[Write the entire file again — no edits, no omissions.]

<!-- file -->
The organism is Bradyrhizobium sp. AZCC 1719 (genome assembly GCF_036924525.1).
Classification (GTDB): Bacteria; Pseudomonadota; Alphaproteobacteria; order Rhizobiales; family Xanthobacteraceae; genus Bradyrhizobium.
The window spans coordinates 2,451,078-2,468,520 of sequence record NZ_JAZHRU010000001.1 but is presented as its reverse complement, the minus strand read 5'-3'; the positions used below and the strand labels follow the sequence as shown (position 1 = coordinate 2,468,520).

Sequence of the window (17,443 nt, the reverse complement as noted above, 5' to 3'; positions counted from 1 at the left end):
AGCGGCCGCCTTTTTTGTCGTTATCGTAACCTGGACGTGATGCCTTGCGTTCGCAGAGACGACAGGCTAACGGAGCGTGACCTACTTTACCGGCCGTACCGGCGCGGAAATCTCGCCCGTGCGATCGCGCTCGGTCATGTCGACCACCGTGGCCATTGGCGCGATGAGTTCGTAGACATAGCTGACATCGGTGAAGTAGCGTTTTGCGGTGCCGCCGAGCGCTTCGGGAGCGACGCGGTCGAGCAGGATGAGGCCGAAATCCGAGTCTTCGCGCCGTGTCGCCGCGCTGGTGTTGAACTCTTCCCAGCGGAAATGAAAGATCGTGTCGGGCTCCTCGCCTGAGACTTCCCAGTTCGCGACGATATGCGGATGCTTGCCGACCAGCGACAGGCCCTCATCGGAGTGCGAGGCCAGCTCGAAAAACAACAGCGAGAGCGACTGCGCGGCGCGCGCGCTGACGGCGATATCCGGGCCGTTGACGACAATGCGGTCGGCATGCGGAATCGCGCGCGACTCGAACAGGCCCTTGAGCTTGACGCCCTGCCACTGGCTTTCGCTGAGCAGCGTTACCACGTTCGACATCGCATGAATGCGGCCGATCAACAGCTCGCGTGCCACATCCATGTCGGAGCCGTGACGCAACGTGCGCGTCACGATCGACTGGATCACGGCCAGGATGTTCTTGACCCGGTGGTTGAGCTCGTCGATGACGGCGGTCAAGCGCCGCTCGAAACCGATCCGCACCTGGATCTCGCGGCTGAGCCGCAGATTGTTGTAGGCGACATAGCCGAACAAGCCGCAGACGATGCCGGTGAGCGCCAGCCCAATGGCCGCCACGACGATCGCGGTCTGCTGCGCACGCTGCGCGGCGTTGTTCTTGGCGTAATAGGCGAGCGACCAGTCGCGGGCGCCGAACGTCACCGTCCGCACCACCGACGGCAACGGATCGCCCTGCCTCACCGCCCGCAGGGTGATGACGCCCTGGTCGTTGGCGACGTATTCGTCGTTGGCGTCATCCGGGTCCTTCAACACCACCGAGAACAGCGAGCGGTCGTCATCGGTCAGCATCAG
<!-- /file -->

The organism is Bradyrhizobium sp. AZCC 1719 (genome assembly GCF_036924525.1).
Classification (GTDB): Bacteria; Pseudomonadota; Alphaproteobacteria; order Rhizobiales; family Xanthobacteraceae; genus Bradyrhizobium.
The window spans coordinates 2,451,078-2,468,520 of sequence record NZ_JAZHRU010000001.1 but is presented as its reverse complement, the minus strand read 5'-3'; the positions used below and the strand labels follow the sequence as shown (position 1 = coordinate 2,468,520).

Sequence of the window (17,443 nt, the reverse complement as noted above, 5' to 3'; positions counted from 1 at the left end):
AGCGGCCGCCTTTTTTGTCGTTATCGTAACCTGGACGTGATGCCTTGCGTTCGCAGAGACGACAGGCTAACGGAGCGTGACCTACTTTACCGGCCGTACCGGCGCGGAAATCTCGCCCGTGCGATCGCGCTCGGTCATGTCGACCACCGTGGCCATTGGCGCGATGAGTTCGTAGACATAGCTGACATCGGTGAAGTAGCGTTTTGCGGTGCCGCCGAGCGCTTCGGGAGCGACGCGGTCGAGCAGGATGAGGCCGAAATCCGAGTCTTCGCGCCGTGTCGCCGCGCTGGTGTTGAACTCTTCCCAGCGGAAATGAAAGATCGTGTCGGGCTCCTCGCCTGAGACTTCCCAGTTCGCGACGATATGCGGATGCTTGCCGACCAGCGACAGGCCCTCATCGGAGTGCGAGGCCAGCTCGAAAAACAACAGCGAGAGCGACTGCGCGGCGCGCGCGCTGACGGCGATATCCGGGCCGTTGACGACAATGCGGTCGGCATGCGGAATCGCGCGCGACTCGAACAGGCCCTTGAGCTTGACGCCCTGCCACTGGCTTTCGCTGAGCAGCGTTACCACGTTCGACATCGCATGAATGCGGCCGATCAACAGCTCGCGTGCCACATCCATGTCGGAGCCGTGACGCAACGTGCGCGTCACGATCGACTGGATCACGGCCAGGATGTTCTTGACCCGGTGGTTGAGCTCGTCGATGACGGCGGTCAAGCGCCGCTCGAAACCGATCCGCACCTGGATCTCGCGGCTGAGCCGCAGATTGTTGTAGGCGACATAGCCGAACAAGCCGCAGACGATGCCGGTGAGCGCCAGCCCAATGGCCGCCACGACGATCGCGGTCTGCTGCGCACGCTGCGCGGCGTTGTTCTTGGCGTAATAGGCGAGCGACCAGTCGCGGGCGCCGAACGTCACCGTCCGCACCACCGACGGCAACGGATCGCCCTGCCTCACCGCCCGCAGGGTGATGACGCCCTGGTCGTTGGCGACGTATTCGTCGTTGGCGTCATCCGGGTCCTTCAACACCACCGAGAACAGCGAGCGGTCGTCATCGGTCAGCATCAG